Lindsey Drury is an artist, educator, and scholar (PhD, Freie Universität Berlin/ University of Kent). She is a research-track postdoc within the Cluster of Excellence “Temporal Communities: Doing Literature in a Global Perspective” (Freie Universität Berlin), where she works on performance history and methods of digital historical research. She was awarded an Erasmus Mundus Fellowship (2015-2019) for her PhD research and was the first MFA student in dance at the University of Utah to be awarded a Graduate Research Fellowship (2007-2008). Her research has been further funded by two grants from the German Academic Exchange Service / Bundesministerium für Bilding und Forschung (FUBright). Forthcoming works include a special issue of the journal Interface Critique (co-editor, 2023) and a peer-reviewed article in the first dance-focused special issue of Postmedieval (edited by Kathryn Dickason, 2023). Other writings include an article on the historical revisionism of Thomas Hanna in Dance Research Journal (April 2022), an essay and numerous short texts in the MARKK Museum exhibition catalogue Lightning Symbol and Snake Dance: Aby Warburg and Pueblo Art (Berlin: Hatje Cantz, 2022), a peer-reviewed article for the European Journal of Theatre and Performance (Sept. 2021), and an essay for Institution is a Verb: A Panoply Performance Lab Compilation (Operating System, 2021). She has been a guest speaker in many contexts, including at the Universität Hamburg, Sorbonne Université, the University of Kentucky, École des hautes études en sciences sociales (EHESS) and Le Centre national de la recherche scientifique (CNRS). She has been a guest researcher at the Warburg Institute and the Bibliothèque interuniversitaire de Santé (Paris).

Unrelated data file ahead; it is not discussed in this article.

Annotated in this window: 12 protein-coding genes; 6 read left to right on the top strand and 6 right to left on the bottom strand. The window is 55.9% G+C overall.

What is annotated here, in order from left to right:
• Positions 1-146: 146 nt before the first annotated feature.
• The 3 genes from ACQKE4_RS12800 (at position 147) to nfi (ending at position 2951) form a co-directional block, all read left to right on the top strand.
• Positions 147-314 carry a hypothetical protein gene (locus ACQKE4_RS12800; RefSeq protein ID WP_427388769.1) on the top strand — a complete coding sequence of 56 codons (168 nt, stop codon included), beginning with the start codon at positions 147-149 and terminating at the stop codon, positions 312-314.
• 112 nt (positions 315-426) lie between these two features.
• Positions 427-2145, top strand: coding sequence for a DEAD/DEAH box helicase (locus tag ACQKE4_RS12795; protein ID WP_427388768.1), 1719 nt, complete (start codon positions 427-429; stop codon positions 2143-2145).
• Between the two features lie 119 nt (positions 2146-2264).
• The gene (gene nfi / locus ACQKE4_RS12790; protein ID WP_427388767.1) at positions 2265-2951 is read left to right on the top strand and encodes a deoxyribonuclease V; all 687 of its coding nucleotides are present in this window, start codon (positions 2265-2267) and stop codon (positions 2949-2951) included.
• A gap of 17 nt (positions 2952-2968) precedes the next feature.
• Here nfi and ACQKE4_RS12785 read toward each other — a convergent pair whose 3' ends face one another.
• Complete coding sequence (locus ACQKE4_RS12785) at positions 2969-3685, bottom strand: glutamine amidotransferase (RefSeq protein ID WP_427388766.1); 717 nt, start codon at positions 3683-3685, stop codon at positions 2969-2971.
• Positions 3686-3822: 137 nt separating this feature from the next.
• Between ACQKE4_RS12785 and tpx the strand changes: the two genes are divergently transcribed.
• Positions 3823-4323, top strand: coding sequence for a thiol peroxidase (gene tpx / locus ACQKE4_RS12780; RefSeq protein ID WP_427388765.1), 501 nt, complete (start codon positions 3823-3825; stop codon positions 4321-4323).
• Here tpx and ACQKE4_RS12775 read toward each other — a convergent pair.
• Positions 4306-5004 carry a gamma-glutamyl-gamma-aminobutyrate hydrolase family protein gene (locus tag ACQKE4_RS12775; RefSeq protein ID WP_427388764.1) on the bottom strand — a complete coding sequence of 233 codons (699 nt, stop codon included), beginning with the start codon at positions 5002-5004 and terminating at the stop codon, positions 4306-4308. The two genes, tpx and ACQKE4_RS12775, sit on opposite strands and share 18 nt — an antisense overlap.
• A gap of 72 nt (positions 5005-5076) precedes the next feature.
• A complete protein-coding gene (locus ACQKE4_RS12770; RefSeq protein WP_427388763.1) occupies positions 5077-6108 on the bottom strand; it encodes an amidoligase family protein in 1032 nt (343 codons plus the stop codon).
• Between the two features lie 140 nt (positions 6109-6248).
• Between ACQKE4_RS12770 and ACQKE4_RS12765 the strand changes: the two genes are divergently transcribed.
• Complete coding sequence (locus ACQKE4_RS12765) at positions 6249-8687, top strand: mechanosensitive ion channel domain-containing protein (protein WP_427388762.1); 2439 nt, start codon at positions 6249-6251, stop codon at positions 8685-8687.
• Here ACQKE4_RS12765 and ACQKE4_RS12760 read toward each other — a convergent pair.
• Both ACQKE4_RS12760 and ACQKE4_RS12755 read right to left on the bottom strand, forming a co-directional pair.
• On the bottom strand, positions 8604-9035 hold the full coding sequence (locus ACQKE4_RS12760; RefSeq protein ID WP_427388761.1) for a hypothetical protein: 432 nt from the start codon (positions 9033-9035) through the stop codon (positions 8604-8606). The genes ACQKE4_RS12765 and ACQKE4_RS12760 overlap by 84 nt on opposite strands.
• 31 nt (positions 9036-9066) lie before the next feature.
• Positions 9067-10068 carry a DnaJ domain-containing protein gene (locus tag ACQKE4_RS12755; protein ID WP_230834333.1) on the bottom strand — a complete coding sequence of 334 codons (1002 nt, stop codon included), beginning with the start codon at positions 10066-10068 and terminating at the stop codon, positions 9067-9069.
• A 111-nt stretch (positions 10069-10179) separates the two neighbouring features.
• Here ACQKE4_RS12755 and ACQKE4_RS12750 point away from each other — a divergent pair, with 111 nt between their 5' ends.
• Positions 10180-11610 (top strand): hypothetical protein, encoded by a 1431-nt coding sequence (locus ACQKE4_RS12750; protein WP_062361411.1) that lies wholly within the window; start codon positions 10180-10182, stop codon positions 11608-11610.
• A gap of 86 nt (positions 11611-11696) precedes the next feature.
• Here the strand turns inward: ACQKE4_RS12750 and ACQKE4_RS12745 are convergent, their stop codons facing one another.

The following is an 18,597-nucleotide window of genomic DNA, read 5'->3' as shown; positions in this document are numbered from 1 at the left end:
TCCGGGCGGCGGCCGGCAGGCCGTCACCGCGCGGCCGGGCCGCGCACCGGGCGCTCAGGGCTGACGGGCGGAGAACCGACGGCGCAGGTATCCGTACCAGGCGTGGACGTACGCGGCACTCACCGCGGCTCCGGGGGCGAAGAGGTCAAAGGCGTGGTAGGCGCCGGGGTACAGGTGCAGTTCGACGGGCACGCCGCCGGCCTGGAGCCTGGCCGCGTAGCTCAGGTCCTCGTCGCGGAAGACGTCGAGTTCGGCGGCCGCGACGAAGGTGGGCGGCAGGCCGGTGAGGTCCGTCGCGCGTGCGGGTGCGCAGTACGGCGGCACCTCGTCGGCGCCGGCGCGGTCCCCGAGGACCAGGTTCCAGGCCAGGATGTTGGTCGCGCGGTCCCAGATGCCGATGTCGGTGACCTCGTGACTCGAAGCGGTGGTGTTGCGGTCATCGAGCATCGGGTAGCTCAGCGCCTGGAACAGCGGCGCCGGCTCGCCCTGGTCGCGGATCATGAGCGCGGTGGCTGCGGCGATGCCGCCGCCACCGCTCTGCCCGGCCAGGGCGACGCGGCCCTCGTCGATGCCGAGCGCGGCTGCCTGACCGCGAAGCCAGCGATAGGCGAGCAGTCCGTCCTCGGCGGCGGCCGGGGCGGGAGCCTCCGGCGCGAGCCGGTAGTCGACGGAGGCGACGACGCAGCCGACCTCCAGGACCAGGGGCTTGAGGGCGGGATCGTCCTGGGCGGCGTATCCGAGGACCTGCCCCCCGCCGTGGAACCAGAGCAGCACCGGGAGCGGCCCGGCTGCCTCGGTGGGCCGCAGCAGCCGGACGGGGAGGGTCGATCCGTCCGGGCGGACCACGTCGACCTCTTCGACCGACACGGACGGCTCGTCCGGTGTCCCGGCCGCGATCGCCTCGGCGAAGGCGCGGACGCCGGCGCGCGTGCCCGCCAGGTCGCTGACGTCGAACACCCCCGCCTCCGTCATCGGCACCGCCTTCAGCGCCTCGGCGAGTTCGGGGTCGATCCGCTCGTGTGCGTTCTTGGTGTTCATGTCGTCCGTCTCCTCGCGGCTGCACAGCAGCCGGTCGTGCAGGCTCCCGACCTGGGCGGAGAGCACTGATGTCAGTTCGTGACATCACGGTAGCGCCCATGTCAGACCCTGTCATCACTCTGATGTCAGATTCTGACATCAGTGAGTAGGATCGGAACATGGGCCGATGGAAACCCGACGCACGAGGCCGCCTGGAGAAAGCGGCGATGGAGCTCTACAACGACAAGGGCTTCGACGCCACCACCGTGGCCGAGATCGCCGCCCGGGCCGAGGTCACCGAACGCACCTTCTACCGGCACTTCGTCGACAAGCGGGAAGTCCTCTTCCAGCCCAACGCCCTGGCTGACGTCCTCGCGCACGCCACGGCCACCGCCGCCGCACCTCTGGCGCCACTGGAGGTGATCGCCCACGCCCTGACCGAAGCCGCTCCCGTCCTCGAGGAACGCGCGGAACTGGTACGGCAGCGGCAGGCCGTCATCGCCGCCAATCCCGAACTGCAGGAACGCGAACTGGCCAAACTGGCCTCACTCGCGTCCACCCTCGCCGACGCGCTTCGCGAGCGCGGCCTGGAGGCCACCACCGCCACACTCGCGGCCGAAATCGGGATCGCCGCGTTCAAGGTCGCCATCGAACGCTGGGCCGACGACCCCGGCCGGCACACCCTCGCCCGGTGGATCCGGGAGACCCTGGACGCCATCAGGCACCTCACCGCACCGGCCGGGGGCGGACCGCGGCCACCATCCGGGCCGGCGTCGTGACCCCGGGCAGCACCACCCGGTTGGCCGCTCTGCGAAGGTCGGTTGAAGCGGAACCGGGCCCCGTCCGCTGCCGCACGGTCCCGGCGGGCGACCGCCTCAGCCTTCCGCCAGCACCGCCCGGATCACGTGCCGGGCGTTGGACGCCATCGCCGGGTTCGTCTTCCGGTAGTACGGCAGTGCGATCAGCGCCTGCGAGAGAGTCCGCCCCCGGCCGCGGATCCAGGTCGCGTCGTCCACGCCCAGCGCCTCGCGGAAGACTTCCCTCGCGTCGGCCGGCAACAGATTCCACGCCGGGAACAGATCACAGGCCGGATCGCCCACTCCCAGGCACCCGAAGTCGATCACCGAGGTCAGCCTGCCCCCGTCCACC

Drury has danced improvisational scores of “Bessie” and Guggenheim award-winning choreographer Yvonne Meier and performed as a guest artist in the work of La Pocha Nostra led by MacArthur “genius” awardee Guillermo Gómez-Peña. Her artistic practice has been supported by the European Cultural Foundation, Queens Art Fund, the Brooklyn Arts Council, and through residencies at Pioneer Works, the Brooklyn Arts Exchange, Gibney Dance, and Cora Dance in New York City. Her works have been presented at the Queens Museum, St Mark’s Church, Issue Project Room, Judson Church, ZK/U Berlin, Brooklyn Arts Exchange, Momenta Art, Chashama, and elsewhere. Drury’s performances have been featured internationally in Budapest, Berlin, Cologne and at the University of the Arts Helsinki and Universidad de las Américas Puebla, Mexcio. Her performance works have been called “performance from an unknown civilization” (Hyperallergic), “compelling new performance” (Huffington Post), and as “staging the death of patriarchal modernism” (PAJ, MIT Press).
Drury has been a co-organizer of workshops and conferences on the history of the body, decolonization and artistic, research, and digital arts, humanities, and theories. She curated the first series on Post-Dance (Brooklyn International Performance Art Festival), as well as presentations of the work of the 90’x Collective (Tbilisi) and Chloë Bass (NYC). She currently sits on the board of the Association for Performance Art Berlin. Previously, she co-founded the Woods Cooperative (an artist-run rehearsal and performance space in Queens) and initiated the feminist working group No Wave Performance Task Force (2012-2018). Present and previous collaborators include Esther Neff and Brian McCorckle (Panoply Lab, NYC), Lorene Bouboushian (Chicago), Matthew D. Gantt (NYC), No Collective (Japan/USA), Samira El Khadraoui (croxhapox, Belgium), and Joël Verwimp (Berlin).